Background the flow of modern ice sheets

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The dynamics of modern ice sheets, and the nature of their spatial and temporal variability in flow, are important to our understanding of the high-latitude marine sedimentary record. This is because the flux of ice, and any associated meltwater and sediment load delivered to the adjacent ocean, will vary significantly depending on the ice-flow regime. The large-scale form and flow of contemporary ice sheets and large ice caps have been examined using a variety of satellite and airborne remote-sensing systems. Ice-surface features indicative of flow dynamics can be observed at the resolution of a few tens of metres over vast areas of icesheet interiors (e.g. Bindschadler et al., 2001b). Satellite radar altimeters can measure ice-sheet surface elevation to a few tens of centimetres, and SAR interferometry allows the calculation of ice velocity, also at synoptic scales (e.g. Wingham et al., 1998; Joughin et al., 1999).

When ice-surface topography, surface features and velocity structure are mapped over large areas of Antarctica and Greenland, it has been shown that the ice sheets exhibit two basic modes of flow. A smooth and unbroken ice surface is indicative of slow ice flow, whereas rougher and often heavily crevassed ice with abrupt lateral margins defines areas of fast flow. These fast-flowing features, known as ice streams, are up to tens of kilometres in width and penetrate from the coast up to several hundred kilometres into the ice-sheet interior. Altimetric data show that they drain very large interior basins of up to 104km2 in Greenland and 106km2 in Antarctica (Joughin et al., 1997; Bamber et al., 2000a). Ice-surface velocities range from hundreds to thousands of metres per year in ice streams, whereas the smooth topography beyond the boundaries of fast flow often has velocities of only a few metres per year. These two modes of flow are typical not only of the great ice sheets, but also of the many large ice caps in the island archipelagos of the Arctic (e.g. Dowdeswell et al., 1999a, 2002a).

The ice streams of the West Antarctic Ice Sheet are perhaps the most thoroughly investigated fast-flowing ice masses (Alley & Bindschadler, 2001). Each of six ice streams is separated by a ridge of ice that flows only very slowly, and almost all the mass transfer in the region occurs through the ice streams. Interestingly, one ice stream, C, has switched from fast to slow flow during the past 140yr (Whillans et al., 2001). Thus, it appears that, in addition to the spatial variability described above, there is also temporal switching in ice-flow regime. In Greenland too, over 80% of mass loss from the ice sheet is through about ten ice streams, each of which drains through the peripheral mountains of the island as a fast-flowing outlet glacier. Switching between slow and fast flow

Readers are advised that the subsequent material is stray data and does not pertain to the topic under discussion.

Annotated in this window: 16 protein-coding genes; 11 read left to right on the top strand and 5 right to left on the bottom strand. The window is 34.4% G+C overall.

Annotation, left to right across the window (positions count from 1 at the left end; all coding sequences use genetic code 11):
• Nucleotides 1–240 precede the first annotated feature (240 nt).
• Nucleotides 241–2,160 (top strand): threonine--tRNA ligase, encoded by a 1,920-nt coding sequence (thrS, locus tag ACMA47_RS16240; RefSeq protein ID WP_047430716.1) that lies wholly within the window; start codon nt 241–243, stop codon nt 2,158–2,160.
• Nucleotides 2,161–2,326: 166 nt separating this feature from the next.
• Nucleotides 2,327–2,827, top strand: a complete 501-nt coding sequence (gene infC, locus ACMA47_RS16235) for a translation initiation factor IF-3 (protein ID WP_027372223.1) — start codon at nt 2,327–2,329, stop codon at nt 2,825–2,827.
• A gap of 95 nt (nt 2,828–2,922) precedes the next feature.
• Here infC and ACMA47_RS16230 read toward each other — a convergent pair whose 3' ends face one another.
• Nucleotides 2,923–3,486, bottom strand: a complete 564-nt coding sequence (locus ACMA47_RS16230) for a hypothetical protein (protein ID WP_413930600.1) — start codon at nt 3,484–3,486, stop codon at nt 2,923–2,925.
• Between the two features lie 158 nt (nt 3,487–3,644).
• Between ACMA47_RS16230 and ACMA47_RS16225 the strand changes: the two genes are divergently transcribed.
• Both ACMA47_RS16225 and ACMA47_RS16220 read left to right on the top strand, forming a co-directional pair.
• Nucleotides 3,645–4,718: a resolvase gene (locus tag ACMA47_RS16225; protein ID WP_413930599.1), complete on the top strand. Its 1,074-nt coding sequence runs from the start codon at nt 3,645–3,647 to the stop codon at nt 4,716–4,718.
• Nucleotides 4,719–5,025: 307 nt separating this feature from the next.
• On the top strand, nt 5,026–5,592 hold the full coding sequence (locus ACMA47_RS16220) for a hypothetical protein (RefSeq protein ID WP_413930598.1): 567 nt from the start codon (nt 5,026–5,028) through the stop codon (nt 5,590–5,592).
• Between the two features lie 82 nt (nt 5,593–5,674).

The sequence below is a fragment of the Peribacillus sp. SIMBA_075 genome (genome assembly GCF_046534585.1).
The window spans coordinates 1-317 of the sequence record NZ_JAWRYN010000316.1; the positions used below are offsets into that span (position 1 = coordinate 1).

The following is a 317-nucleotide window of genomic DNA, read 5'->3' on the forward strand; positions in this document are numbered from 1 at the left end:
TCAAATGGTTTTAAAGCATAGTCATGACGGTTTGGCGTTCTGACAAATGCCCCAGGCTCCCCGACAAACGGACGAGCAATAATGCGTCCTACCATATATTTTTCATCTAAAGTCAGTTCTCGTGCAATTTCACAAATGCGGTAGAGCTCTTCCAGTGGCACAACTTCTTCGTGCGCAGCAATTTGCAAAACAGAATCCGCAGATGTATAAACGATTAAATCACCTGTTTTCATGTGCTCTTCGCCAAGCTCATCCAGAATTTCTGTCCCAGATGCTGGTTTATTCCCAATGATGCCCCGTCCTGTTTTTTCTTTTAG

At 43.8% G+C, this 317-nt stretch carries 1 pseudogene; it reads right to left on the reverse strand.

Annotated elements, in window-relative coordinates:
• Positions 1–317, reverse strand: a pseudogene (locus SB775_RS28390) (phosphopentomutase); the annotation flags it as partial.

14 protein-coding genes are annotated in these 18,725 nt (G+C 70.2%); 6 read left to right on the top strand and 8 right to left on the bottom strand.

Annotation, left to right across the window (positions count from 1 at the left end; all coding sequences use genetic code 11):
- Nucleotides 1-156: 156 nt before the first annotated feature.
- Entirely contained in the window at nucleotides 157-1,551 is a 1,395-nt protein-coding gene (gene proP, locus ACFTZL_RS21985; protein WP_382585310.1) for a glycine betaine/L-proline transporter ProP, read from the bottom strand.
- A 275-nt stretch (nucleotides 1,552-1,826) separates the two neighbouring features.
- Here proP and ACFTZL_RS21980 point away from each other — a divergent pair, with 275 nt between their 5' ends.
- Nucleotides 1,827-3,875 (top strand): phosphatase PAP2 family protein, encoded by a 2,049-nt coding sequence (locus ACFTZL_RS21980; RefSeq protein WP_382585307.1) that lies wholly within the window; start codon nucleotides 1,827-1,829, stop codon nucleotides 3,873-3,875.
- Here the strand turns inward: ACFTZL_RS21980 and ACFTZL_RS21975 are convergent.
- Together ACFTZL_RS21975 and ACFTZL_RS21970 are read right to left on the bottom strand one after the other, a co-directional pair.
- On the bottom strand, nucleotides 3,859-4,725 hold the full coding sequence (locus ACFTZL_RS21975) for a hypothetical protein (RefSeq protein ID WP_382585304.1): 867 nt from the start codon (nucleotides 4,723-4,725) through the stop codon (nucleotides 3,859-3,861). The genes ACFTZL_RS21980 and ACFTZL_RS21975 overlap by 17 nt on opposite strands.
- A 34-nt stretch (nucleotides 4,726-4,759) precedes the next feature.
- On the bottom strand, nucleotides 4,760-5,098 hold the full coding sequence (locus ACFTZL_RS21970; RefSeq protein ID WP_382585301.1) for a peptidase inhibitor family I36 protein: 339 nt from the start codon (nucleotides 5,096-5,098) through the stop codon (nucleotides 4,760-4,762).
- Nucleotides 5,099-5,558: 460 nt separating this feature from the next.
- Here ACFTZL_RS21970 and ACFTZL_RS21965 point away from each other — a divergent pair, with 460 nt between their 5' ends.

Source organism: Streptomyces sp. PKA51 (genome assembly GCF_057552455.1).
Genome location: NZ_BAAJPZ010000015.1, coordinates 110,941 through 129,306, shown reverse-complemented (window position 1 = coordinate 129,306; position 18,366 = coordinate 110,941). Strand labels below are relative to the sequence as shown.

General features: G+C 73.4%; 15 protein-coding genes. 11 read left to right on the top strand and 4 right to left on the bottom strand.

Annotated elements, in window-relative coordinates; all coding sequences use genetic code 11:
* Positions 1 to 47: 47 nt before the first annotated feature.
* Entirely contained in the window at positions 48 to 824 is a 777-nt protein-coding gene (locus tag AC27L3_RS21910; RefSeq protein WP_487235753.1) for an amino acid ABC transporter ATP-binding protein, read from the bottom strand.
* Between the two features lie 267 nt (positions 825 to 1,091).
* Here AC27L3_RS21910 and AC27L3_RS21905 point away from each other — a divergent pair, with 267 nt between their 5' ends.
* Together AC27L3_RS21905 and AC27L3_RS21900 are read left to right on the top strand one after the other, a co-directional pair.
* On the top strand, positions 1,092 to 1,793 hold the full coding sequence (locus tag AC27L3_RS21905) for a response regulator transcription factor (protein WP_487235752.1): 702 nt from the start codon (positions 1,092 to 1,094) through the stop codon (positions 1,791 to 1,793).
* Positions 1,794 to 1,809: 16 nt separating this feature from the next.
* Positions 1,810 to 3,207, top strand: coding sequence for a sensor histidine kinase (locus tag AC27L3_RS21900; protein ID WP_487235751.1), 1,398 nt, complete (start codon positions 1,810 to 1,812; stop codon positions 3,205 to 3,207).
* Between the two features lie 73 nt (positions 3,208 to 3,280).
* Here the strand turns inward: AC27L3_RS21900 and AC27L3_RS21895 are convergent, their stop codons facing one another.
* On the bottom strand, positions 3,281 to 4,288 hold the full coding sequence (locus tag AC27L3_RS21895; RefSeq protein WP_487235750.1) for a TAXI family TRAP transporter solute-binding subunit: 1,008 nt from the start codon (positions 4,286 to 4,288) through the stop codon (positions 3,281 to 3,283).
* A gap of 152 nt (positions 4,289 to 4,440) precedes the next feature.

Figure 30.1 Schematic diagram of a glacier-influenced continental margin. (Modified from Dowdeswell et al., 2002b.)

Ice Sheet Dynamics

Figure 30.1 Schematic diagram of a glacier-influenced continental margin. (Modified from Dowdeswell et al., 2002b.)

also has been observed in Greenland outlet glaciers, such as Storstrommen (Reeh et al., 1994). In this case, glacier surging appears to have taken place, whereby a few years of fast flow punctuate much longer periods of stagnation.

The nature of the ice-sheet terminus where it reaches high-latitude seas also varies. The margin may be either grounded or floating. Mass loss from grounded margins (known as tidewater margins) is in the form of iceberg production and the release of any meltwater at terminal ice cliffs. By contrast, floating margins, known as ice shelves (or ice tongues where they are long relative to their width), allow the penetration of marine waters into the cavity beneath. The cavity can be hundreds of metres deep and extend from tens to hundreds of kilometres upstream to the grounding zone, where ice rests directly on a sedimentary or bedrock substrate. The grounding zone, and the base of floating ice shelves particularly close to this zone, are important areas of mass loss and sediment delivery by melting, in addition to the calving of icebergs at the ice-shelf edge. Large ice shelves, exemplified by the Ross, Ronne and Amery ice shelves of up to 105 km2, are present today only in Antarctica; ice is about 300 m thick at the ice-shelf edge and often over 1000 m thick at the grounding zone. Smaller fringing ice shelves and glacier tongues also occur elsewhere in Antarctica and at the margins of fast-flowing outlets of the Greenland Ice Sheet; several Greenland outlet glaciers have floating tongues of about 500 m in thickness (e.g. Olesen & Reeh, 1969; Mayer et al, 2000). Such variations in the nature of the ice-ocean interface contribute to the observed patterns of glacier-influenced sedimentation on high-latitude margins.

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